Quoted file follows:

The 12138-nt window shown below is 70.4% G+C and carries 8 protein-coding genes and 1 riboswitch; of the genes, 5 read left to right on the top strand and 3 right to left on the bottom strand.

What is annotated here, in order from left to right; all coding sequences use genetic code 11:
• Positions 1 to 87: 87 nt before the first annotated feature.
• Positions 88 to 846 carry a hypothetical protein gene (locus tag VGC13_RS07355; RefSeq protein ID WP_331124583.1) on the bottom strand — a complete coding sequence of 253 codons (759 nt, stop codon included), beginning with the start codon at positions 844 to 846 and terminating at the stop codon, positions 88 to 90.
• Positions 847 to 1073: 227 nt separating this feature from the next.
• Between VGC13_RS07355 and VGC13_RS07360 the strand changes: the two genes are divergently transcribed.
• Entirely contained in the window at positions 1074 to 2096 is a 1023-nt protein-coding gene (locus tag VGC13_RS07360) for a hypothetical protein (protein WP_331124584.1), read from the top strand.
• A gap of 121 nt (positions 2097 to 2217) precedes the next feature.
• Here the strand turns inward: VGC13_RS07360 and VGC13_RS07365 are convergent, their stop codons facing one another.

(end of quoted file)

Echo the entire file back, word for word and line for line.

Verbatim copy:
The 12138-nt window shown below is 70.4% G+C and carries 8 protein-coding genes and 1 riboswitch; of the genes, 5 read left to right on the top strand and 3 right to left on the bottom strand.

What is annotated here, in order from left to right; all coding sequences use genetic code 11:
• Positions 1 to 87: 87 nt before the first annotated feature.
• Positions 88 to 846 carry a hypothetical protein gene (locus tag VGC13_RS07355; RefSeq protein ID WP_331124583.1) on the bottom strand — a complete coding sequence of 253 codons (759 nt, stop codon included), beginning with the start codon at positions 844 to 846 and terminating at the stop codon, positions 88 to 90.
• Positions 847 to 1073: 227 nt separating this feature from the next.
• Between VGC13_RS07355 and VGC13_RS07360 the strand changes: the two genes are divergently transcribed.
• Entirely contained in the window at positions 1074 to 2096 is a 1023-nt protein-coding gene (locus tag VGC13_RS07360) for a hypothetical protein (protein WP_331124584.1), read from the top strand.
• A gap of 121 nt (positions 2097 to 2217) precedes the next feature.
• Here the strand turns inward: VGC13_RS07360 and VGC13_RS07365 are convergent, their stop codons facing one another.